• • Ces résultats montrent que les sols forestiers de P. canariensis ont une résilience contre le feu plus faible que prévu. L’ampleur des changements observés suggère que les feux dans les forêts de pin peuvent induire des changements à long terme (2 décades) dans les sols et dans la production primaire des plants.

Mots-clés

azote organique dissous azote labile biomasse microbienne azote minéral Pinus canariensis incendie 

References

  1. Allen S.E., Grimshaw H.M., and Rowland A.P., 1986. Chemical analysis. In: Moore P.D. and Chapman S.B. (Eds.), Methods in Plant Ecology, Blackwell Scientific, Oxford, pp. 285–344.Google Scholar
  2. Brookes P.C., Powlson D.S., and Jenkinson D.S., 1982. Measurement of microbial biomass phosphorus in soil. Soil Biol. Biochem. 14: 319–329.CrossRefGoogle Scholar
  3. Cabrera M.L. and Beare M.H., 1993. Alkaline persulfate oxidation for determining total nitrogen in microbial biomass extracts. Soil Sci. Soc. Am. J. 57: 1007–1012.CrossRefGoogle Scholar
  4. Carreira J.A., Niell F.X., and Lajtha K., 1994. Soil nitrogen availability and nitrification in Mediterranean shrublands of varying fire history and successional stage. Biogeochemistry 26: 189–209.CrossRefGoogle Scholar
  5. Certini G., 2005. Effects of fire on properties of forest soils: a review. Oecologia. 143: 1–10.PubMedCrossRefGoogle Scholar
  6. Chorover J., Vitousek P.M., Everson D.A., Esperanza A.M., and Turner D., 1994. Solution chemistry profiles of mixed-conifer forests before and after fire. Biogeochemistry 26: 115–144.CrossRefGoogle Scholar
  7. Christou M., Avramides E.J., and Jones D.L., 2006. Dissolved organic nitrogen DeBano L.F. and Conrad C.E., 1978. The effect of fire on nutrients in a chaparral ecosystem. Ecology 59: 489–497.Google Scholar
  8. D’Elia C.F., Steudler P.A., and Corwin N., 1977. Determination of total nitrogen in aqueous samples using persulfate digestion. Limnol. Oceanogr. 22: 760–764.CrossRefGoogle Scholar
  9. Dumontet S., Dinel H., Scopa A., Mazzatura A., and Saracino A., 1996. Post-fire soil microbial biomass and nutrient content of a pine forest soil from a dunal Mediterranean environment. Soil Biol. Biochem. 28: 1467–1475.CrossRefGoogle Scholar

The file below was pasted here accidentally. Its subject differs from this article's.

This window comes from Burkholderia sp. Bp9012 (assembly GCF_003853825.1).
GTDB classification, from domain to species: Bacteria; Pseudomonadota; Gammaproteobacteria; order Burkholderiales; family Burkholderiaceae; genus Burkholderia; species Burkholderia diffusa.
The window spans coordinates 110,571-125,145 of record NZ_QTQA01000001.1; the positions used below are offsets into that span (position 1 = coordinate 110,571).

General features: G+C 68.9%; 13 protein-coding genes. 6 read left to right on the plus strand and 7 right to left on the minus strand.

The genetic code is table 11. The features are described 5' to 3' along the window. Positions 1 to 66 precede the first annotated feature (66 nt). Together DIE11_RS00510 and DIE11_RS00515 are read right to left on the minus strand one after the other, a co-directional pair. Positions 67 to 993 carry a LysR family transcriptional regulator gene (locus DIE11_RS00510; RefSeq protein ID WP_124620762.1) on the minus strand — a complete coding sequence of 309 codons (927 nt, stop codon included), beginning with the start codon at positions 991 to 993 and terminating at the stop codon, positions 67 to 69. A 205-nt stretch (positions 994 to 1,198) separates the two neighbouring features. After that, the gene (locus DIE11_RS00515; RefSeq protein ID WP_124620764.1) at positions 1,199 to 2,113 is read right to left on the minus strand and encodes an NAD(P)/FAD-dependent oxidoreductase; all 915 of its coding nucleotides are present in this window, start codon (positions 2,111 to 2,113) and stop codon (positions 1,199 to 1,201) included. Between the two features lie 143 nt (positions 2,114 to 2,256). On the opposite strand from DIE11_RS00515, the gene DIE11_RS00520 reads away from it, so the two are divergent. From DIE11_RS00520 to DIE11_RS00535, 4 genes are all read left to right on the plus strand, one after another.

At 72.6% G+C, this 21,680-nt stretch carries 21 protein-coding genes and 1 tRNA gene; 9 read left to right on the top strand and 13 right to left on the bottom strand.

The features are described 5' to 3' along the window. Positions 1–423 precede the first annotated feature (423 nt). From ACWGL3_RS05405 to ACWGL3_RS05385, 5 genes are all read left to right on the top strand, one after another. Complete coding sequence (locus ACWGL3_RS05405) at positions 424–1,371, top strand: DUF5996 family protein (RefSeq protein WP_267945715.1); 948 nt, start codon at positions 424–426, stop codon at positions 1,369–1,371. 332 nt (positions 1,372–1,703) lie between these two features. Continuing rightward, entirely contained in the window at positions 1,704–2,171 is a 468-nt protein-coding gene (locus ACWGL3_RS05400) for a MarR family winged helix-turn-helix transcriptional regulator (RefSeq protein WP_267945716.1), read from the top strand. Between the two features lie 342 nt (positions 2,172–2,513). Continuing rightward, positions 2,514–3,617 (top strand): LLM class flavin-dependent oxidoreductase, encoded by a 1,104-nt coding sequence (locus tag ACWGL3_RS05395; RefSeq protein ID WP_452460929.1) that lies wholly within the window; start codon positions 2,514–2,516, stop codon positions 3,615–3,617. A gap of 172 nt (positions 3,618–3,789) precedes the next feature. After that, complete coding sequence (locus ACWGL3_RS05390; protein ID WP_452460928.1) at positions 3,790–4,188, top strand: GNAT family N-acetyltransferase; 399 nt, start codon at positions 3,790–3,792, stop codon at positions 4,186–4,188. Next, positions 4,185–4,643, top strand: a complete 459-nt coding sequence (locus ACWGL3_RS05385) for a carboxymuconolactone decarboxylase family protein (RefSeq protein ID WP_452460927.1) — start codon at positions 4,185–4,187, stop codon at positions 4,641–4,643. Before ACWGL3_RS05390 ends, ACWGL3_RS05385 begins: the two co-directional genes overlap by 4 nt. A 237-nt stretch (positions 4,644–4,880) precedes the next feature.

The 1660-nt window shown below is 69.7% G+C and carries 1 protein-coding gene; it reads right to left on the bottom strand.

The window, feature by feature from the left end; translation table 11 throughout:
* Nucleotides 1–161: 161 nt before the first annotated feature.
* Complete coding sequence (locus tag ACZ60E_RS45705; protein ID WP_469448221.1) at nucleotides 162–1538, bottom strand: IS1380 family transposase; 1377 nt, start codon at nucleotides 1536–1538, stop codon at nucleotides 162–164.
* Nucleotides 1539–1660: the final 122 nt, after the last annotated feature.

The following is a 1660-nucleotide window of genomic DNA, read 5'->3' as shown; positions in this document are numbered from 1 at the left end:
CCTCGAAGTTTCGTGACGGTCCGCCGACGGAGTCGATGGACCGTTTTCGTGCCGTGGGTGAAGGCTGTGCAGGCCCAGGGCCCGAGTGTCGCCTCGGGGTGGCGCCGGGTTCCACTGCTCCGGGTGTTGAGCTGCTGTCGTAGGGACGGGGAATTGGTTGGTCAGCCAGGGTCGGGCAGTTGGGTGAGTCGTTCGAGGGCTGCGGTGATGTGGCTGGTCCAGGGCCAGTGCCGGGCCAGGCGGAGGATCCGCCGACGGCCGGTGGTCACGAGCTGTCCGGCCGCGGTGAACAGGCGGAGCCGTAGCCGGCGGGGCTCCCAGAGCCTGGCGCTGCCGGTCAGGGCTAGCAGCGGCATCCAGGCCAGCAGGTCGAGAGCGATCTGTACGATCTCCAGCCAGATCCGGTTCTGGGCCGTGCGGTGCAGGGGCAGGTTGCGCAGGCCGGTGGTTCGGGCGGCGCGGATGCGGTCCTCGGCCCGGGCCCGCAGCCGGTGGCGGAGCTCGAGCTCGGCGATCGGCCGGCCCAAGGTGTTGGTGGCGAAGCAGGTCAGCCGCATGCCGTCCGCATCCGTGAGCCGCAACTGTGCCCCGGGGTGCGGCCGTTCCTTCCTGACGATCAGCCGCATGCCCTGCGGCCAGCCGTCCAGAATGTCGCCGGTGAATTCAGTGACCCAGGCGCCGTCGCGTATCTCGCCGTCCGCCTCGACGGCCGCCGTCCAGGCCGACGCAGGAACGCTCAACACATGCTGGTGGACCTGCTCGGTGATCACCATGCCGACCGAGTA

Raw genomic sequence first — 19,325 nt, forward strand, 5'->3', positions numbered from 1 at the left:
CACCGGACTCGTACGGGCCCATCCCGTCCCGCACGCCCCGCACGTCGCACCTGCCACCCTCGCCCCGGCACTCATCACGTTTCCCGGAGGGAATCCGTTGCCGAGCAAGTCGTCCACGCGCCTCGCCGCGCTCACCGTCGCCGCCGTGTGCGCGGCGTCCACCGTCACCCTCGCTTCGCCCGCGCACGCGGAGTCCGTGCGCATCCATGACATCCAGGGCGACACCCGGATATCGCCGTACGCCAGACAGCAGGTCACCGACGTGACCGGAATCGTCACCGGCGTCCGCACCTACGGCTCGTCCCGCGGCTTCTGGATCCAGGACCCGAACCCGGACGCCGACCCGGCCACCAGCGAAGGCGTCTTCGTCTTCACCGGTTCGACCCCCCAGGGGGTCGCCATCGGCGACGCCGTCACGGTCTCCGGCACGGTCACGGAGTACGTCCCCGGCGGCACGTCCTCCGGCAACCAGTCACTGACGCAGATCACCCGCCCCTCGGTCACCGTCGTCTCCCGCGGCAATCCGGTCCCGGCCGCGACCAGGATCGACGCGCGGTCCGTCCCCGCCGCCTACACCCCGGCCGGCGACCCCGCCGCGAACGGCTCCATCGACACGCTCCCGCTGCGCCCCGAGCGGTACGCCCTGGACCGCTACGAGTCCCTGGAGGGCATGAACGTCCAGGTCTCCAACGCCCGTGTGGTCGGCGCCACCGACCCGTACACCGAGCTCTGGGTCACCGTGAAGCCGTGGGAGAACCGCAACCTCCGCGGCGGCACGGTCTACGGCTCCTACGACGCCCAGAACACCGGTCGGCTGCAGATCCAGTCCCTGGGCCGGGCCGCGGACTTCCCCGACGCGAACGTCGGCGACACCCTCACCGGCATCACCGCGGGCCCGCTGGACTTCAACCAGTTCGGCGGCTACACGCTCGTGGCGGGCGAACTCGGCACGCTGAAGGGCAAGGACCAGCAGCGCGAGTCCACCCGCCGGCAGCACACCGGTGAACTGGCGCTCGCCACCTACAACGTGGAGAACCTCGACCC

10. Fernandes P.A.M., Loureiro C.A., and Botelho H.S., 2004. Fire behaviour and severity in a maritime pine stand under differing fuel conditions. Ann. For. Sci. 61: 537–544.CrossRefGoogle Scholar
  11. Galloway J.N., Townsend A.R., Erisman J.W., Bekunda M., Cai Z., Freney J.R., Martinelli L.A., Seitzinger S.P., and Sutton M.A., 2008. Transformation of the nitrogen cycle: recent trends, questions, and potential solutions. Science 320: 889–892.PubMedCrossRefGoogle Scholar
  12. González J.R., Palahí M., Trasobares A., and Pukkala T., 2006. A fire probability model for forest stands in Catalonia (north-east Spain). Ann. For. Sci. 63: 169–176.CrossRefGoogle Scholar
  13. Grogan P., Burns T.D., and Chapin III F.S., 2000. Fire effects on ecosystem nitrogen cycling in a Californian bishop pine forest. Oecologia 122: 537–544.CrossRefGoogle Scholar
  14. Hernández T., García C., and Reinhardt I., 1997. Short-term effect of wildfire on the chemical, biochemical and microbiological properties of Mediterranean pine forest soils. Biol. Fertil. Soils 25: 109–116.CrossRefGoogle Scholar
  15. Jones D.L. and Kielland K., 2002. Soil amino acid turnover dominates the nitrogen flux in permafrost-dominated taiga forest soils. Soil Biol. Biochem. 34: 209–219.CrossRefGoogle Scholar
  16. Keeley J.E. and Zedler P.J., 1978. Reproduction of chaparral shrubs after fire: a comparison of sprouting and seeding strategies. Am. Midl. Nat. 99: 142–161.CrossRefGoogle Scholar
  17. Kranabetter J.M., Dawson C.R., and Dunn D.E., 2007. Indices of dissolved organic nitrogen, ammonium and nitrate across productivity gradients of boreal forests. Soil Biol. Biochem. 39: 3147–3158.CrossRefGoogle Scholar